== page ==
If you read my Windows musings with any frequency, you know that I’m constantly patrolling my PCs to check for updates, patches and fixes. One thing I’ve been noticing lately is that updates for cloud based file services can be tricky. In response, I’ve been cataloging cloud file service update secrets. Let me explain…
What Makes Cloud File Service Update Secrets Useful?
In working with numerous law firms, publishers, and software companies, I find myself using various file services to exchange large chunks of digital stuff. These are usually ZIP files bigger than 25MB (the top end on email attachment size in many SMTP servers). Simply put, they provide a way to move lots of project files around. Most also offer enhanced authentication and security capabilities.
The following table addresses the various cloud file services I use, with some additional information. I’ll walk through things below.
Column 1 identifies the maker, 2 names the cloud file service, and 3 indicates if an update trick is required (Yes) or not (No). Notice that 3 of my 4 all require “tricks” for update. That mostly has to do with how often they update their software, and how often they push those updates to users.
Box itself describes the whole drill in detail at its support article entitled “Installing and Updating Box Drive.” The Windows TLDR version is: Right-click the Box icon in the TaskBar notification area; if an Update entry appears in that menu, click same. The following notification appears:
Click Update Box Drive and you’re done. If this doesn’t work, you must uninstall Box, visit the Box Download page, click the download button, then reinstall. Then you’ll be caught up. Easey-peasey, pretty much. But I’ve had to intervene with remove-replace manuevers several times over the past couple of years.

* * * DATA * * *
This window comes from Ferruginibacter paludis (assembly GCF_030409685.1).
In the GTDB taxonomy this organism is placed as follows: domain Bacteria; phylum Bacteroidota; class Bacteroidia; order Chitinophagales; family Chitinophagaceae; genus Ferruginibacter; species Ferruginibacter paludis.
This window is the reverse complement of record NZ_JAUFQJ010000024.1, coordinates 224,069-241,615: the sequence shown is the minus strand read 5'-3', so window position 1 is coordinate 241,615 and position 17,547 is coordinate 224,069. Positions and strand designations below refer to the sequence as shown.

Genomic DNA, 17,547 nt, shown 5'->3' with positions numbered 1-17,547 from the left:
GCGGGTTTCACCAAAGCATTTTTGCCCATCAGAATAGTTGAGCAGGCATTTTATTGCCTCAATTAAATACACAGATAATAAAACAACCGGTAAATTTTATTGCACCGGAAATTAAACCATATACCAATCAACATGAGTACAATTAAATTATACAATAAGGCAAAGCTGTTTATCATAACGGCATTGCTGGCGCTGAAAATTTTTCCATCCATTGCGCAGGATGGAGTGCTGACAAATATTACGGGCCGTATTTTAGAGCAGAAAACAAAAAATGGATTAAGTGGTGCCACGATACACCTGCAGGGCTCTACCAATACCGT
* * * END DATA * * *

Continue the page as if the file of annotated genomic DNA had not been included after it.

The support article here is entitled “Update to the latest version…” As with Box, right-click the Dropbox icon in the Taskbar notification area. Check notifications. If an update is pending that hasn’t yet been applied, you’ll find an update button there. If you don’t see such a button, this is where things get interesting. You may not find the latest version at the download page. Here’s the trick: you need to visit the Dropbox Client Releases page instead, where you’ll want to grab the one near the top labeled “Stable Build” with the highest release number. You can simply install this without having to uninstall beforehand (this installer is smart enough to update an existing install if it recognizes one).
Most of the time, OneDrive updates itself automatically as part of a Windows OS install and/or Office install/365 subscription. Some-times, you may have to intervene to get it working. This Business Insider article takes you through those steps in detail. Right-click the OneDrive icon in the Taskbar notification area, click Settings, then About. The OneDrive version entry comes up as a link. Click that link and you’ll open the MS OneDrive release notes page. Download and install the link at the intersection of Latest release build (left) and Production ring (above) and you’ll be good to go. As with Dropbox, the OneDrive installer is smart enough to update an existing installation if it finds one.
No More Secrets?
I have no more update secrets to share for cloud file services. That’s because these are the only ones I’m using. I’m sure, were I using more, I would have more secrets to share. But looking for the maker’s “how to update” support page is a good place to start, after which third party sources may shed additional light. Good luck with your own update secrets in that regard. Cheers!